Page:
Society

Anna MacDonald reviews 'Flâneuse: Women walk the city in Paris, New York, Tokyo, Venice and London' by Lauren Elkin

Anna MacDonald

As we step out of the house,’ writes Virginia Woolf, in her 1927 essay ‘Street Haunting’, ‘we shed the self our friends know us by and become part of that vast republican army of . More

Brian Matthews reviews 'City Dreamers: The urban imagination in Australia' by Graeme Davison

Brian Matthews

In The Oxford Companion to Australian History, of which he was a co-editor with John Hirst and Stuart Macintyre, Graeme Davison begins his essay on Geoffrey Blainey by saluting hi More

Maria O’Sullivan reviews 'Not Quite Australian: How temporary migration is changing the nation' by Peter Mares

Maria O'Sullivan

Migration is widely regarded as one of the most important policy issues on the global agenda. Not only does it have economic implications for states, it also poses certain challenges for . More

Renata Singer reviews 'Advanced Australia: The politics of ageing' by Mark Butler

Even before I'd finished talking, hands shot up from the grey heads in the audience. 'I'm very concerned,' said the jowly chap with the sailor's suntan, 'that advances ...

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Ilana Snyder reviews 'Older and Bolder' by Renata Singer

Ilana Snyder

In 1971, the Boston Women's Health Collective published Our Bodies, Ourselves, which became an international phenomenon and was translated into twenty-nine languages. For second wave feminists, taking control of their lives and their bodies was a basic principle. The book provided information related to sexuality, birth control, abortion, pregnancy and chil ... More

Claudio Bozzi reviews 'The Italians' by John Hooper

Claudio Bozzi

The Economist’s foreign correspondent John Hooper turns to a quintessentially English theme: Italians. Italians seem to be a sort of recurring obsession, a presence that periodically intrudes into the English imaginary. The cultural construction of Italy is a particularly sensitive and timely topic in the context of debates about the future of Europe. The a ... More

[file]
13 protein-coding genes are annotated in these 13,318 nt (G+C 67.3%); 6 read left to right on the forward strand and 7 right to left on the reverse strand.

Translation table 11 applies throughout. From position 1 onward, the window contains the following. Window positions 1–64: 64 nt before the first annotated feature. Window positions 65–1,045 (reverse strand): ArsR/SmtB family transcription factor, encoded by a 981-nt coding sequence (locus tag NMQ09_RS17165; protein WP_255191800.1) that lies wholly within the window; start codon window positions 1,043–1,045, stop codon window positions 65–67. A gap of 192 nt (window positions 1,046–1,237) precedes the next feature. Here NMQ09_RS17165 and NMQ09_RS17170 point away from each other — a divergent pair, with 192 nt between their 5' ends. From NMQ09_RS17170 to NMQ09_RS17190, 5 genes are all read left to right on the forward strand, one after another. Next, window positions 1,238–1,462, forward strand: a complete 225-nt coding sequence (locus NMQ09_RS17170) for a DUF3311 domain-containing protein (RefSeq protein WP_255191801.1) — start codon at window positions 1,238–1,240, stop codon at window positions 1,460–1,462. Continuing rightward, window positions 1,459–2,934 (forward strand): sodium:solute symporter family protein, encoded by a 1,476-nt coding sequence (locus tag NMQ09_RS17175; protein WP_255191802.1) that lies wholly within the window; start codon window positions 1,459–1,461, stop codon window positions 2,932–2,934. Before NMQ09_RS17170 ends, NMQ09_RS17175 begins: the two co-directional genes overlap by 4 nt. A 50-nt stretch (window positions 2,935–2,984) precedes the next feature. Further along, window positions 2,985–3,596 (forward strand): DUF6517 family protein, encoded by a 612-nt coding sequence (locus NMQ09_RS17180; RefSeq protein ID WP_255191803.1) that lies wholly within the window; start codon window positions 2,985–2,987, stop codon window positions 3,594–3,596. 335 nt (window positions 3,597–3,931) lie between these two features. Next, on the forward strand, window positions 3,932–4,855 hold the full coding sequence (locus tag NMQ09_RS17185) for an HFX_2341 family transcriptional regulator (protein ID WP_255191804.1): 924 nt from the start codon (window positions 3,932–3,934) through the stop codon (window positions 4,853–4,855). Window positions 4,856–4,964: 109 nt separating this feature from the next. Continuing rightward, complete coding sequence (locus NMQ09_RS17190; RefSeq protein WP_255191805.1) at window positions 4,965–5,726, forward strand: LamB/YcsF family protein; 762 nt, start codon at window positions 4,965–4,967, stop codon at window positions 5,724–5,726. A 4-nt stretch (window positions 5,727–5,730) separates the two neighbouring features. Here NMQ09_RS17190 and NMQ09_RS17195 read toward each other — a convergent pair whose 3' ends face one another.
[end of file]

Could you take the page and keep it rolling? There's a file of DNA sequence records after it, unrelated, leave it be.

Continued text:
Simon Tormey reviews 'To Save Everything, Click Here' by Evgeny Morozov

Simon Tormey

What are the implications of the ever-accelerating revolution in information communication technology on our lives? Is the Internet a force for good, for increased freedom and democracy? Or are we so in thrall to the prophets of Silicon Valley that we have lost sight of the perils that lie in ‘big data’, the extension of algorithms and quantification into every ... More

Reading Australia: 'The Female Eunuch' by Germaine Greer

Miriam Cosic

When Germaine Greer’s The Female Eunuch was published in 1970, it created a sensation. Within six months, it had almost sold out its second print run and had been translated into eight languages. Simone de Beauvoir’s The Second Sex, the influence of which critics see in Greer’s book, had come out in France in 1949. The Feminine Mystique, b ... More

Carol Middleton reviews 'Dear Life' by Karen Hitchcock

Carol Middleton

In her long-form essay Dear Life, columnist and fiction writer Karen Hitchcock considers how we in Australia treat the elderly and dying. To the task she brings her formidable skills as a writer and her experience at the coalface, working as a staff physician in a Melbourne public hospital. The result is a sensitive, rigorous, and moving account that ex ... More

David Donaldson reviews 'Revolution' by Russell Brand

David Donaldson

Russell Brand made headlines when he revealed in an animated interview with Jeremy Paxman that he had never voted. Fresh from guest-editing an issue of New Statesman, Brand had issued a call to overthrow the system responsible for the income disparities and environmental degradation in the world ... More

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